The Eucharist is never an event involving just two, a dialogue between Christ and me. Eucharistic communion is aimed at a complete reshaping of my own life. It breaks up man’s entire self and creates a new ‘we’. Communion with Christ is necessarily also communication with all who belong to him: therein I myself become part of the new bread that he is creating by the resubstantiation of the whole of earthly reality.
Joseph Ratzinger, Pilgrim Fellowship of Faith, 78
Reflection – Then Cardinal Ratzinger packs quite a lot of weighty content into a very few words here. Something of a gift he had—his writings have the quality of being both seemingly simple and accessible, yet with depths of meaning that require careful reading and thought.
Here, it is about the relationship of the reception of the Eucharist and belonging to the Church. This is the primary theme of this entire book, which is superb. In our hyper-individualistic, subjectivist, and consumerist world, we tend to think of the Eucharist as something we just go to ourselves, so that we can each get this thing from Jesus that we need or want to get.
It’s rather like lining up in a buffet line to get the food we crave, and indeed in an extremely subjectivist view of the Eucharist, it is rather like a buffet, isn’t it? I am going up there for healing; another is going up for consolation; a third is going for strength; a fourth, for fellowship. Maybe someone in the line is going up for the Body and Blood, Soul and Divinity of Jesus Christ which is the life of the soul, but another is going up for something quite different.
Well, that’s all well and good in the all-you-can-commune buffet line of the soul. The Eucharist means something very different to each one of us, and as long as we are true to the meaning it has for us, it doesn’t really matter. This would only be true, of course, if the Eucharist has no meaning in and of itself, but is a sort of blank screen on which we can project whatever our personal spiritual ‘truth’ is at this time.
This of course has nothing whatsoever to do with the Catholic or Orthodox doctrine of the Eucharist, nor for that matter with any of the Eucharistic theologies that came out of the Protestant Reformation. It is entirely novel, a product of the post-modern, atomized, consumerist culture of our day. For that matter it is such a vapid and ultimately meaningless view of the Eucharist that the only way it can be seen as persuasive is under the influence of a sort of Hegelian historicism, whereby any new idea is a priori superior to any old idea, however silly and unfounded it may be.
Ratzinger offers here, in very few words, the much deeper traditional doctrine of the Eucharist. In entering into this depth of encounter with Jesus, with the real, living resurrected and ascended Christ, we do not simply remain at the level of the individual and ‘my’ need for Jesus.
Rather, Jesus breaks us open to the much bigger, broader, deeper level of engagement with the whole body of believers, with the whole world, radically redefines what it means to be a ‘self’, actually, a person, into a Christological and Trinitarian mode. Not so much a buffet line, but being buffeted into an entirely new mode of being a person.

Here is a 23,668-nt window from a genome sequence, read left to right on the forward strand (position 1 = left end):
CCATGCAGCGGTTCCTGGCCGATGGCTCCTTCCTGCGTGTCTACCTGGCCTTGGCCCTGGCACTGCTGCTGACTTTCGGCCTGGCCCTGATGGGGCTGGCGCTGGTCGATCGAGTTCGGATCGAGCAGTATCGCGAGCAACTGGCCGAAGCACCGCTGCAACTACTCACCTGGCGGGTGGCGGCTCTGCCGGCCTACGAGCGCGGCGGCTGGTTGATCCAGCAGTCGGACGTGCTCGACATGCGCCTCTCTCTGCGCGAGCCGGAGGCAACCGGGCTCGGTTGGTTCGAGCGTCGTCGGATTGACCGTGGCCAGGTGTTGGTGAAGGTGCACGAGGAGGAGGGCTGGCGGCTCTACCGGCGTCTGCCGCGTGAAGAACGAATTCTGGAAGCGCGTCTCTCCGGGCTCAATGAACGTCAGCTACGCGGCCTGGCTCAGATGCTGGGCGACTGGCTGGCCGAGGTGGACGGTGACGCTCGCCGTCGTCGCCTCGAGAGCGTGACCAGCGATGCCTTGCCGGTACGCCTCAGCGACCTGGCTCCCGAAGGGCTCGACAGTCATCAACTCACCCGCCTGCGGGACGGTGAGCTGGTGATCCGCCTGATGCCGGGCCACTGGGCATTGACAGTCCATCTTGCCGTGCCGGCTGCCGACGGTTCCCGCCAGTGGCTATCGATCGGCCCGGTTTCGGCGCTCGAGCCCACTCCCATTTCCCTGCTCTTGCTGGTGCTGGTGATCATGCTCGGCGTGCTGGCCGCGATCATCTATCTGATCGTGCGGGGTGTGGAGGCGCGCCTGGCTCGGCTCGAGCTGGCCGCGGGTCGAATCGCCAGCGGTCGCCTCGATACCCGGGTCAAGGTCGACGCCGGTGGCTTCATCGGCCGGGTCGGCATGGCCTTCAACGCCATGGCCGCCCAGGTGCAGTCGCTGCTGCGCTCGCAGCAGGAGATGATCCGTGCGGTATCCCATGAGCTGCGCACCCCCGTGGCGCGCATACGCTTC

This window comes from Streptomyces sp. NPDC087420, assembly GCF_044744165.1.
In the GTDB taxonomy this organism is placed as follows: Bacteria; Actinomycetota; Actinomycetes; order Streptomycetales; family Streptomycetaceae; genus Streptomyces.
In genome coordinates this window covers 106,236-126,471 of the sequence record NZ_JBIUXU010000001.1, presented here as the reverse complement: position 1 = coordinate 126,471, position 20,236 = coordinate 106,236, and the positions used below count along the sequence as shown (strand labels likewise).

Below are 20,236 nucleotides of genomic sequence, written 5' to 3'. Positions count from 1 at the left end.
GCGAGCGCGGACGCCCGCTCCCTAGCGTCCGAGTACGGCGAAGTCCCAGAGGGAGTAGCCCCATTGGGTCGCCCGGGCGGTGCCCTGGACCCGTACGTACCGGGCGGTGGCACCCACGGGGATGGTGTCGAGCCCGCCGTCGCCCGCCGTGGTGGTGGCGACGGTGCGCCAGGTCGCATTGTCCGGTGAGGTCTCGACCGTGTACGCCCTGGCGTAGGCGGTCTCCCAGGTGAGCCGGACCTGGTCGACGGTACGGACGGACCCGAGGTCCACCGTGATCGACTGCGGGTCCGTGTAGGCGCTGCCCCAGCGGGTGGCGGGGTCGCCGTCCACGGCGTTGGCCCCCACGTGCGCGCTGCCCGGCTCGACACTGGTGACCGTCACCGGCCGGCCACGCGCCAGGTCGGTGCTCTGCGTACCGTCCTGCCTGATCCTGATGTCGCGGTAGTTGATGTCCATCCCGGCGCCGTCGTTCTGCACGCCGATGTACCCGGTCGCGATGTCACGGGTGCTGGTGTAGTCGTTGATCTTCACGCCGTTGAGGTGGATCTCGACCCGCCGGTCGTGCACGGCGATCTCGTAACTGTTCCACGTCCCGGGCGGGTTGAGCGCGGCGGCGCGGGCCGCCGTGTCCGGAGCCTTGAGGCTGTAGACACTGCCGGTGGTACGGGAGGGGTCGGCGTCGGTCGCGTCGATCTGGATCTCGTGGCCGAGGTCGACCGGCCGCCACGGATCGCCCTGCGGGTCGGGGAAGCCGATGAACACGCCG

We, in our fallen and broken condition, define personhood of selfhood as something fundamentally opposed or at least in sharp distinction from other selves, other persons. We may get along with others or be in conflict with others, but at any rate we do see that the fundamental identification of ourselves as ‘self’ is that I am not you, you are not me, and each of us is precisely, only, and ultimately the self we are.
The Eucharist blasts all that out of the water. Because the Eucharist configures our whole self around the indwelling presence of Christ, and Christ is God, and God is Trinity, and the persons of the Trinity are defined by their relations to one another, when we receive the Eucharist our whole self becomes defined by relation, relation to God and then in that mutual relation to God, relation to one another, to the body of believers, to all those who are incorporated into Christ.
And this is precisely what we mean in our Catholic tradition by the word ‘Church’. The Eucharist makes the Church, and it is the direct immediate effect of the reception of the Eucharist that it makes us fully and totally engaged in this membership, in the incorporation, the becoming fully and totally ‘of the Body’ of the Church.
Nor is it some vague spiritual abstraction—again, that is a wholly novel idea of the Church, unheard of until our modern disincarnated age. The Church is a visible entity on the earth, even if its precise borders cannot be wholly known this side of the parousia.
The negative aspect of this is that this is why we insist that communion can only be taken by those who are fully members of the Body, who are fully incorporated into the visible Church. But the positive aspect of this is far more important than the negative ‘rule’ we have to insist on. Eucharist breaks me open and plunges me into a depth of union with my brothers and sisters that demands the whole of me, mind, heart, spirit. And in that union, “I myself become part of the new bread that he is creating by the resubstantiation of the whole of earthly reality.”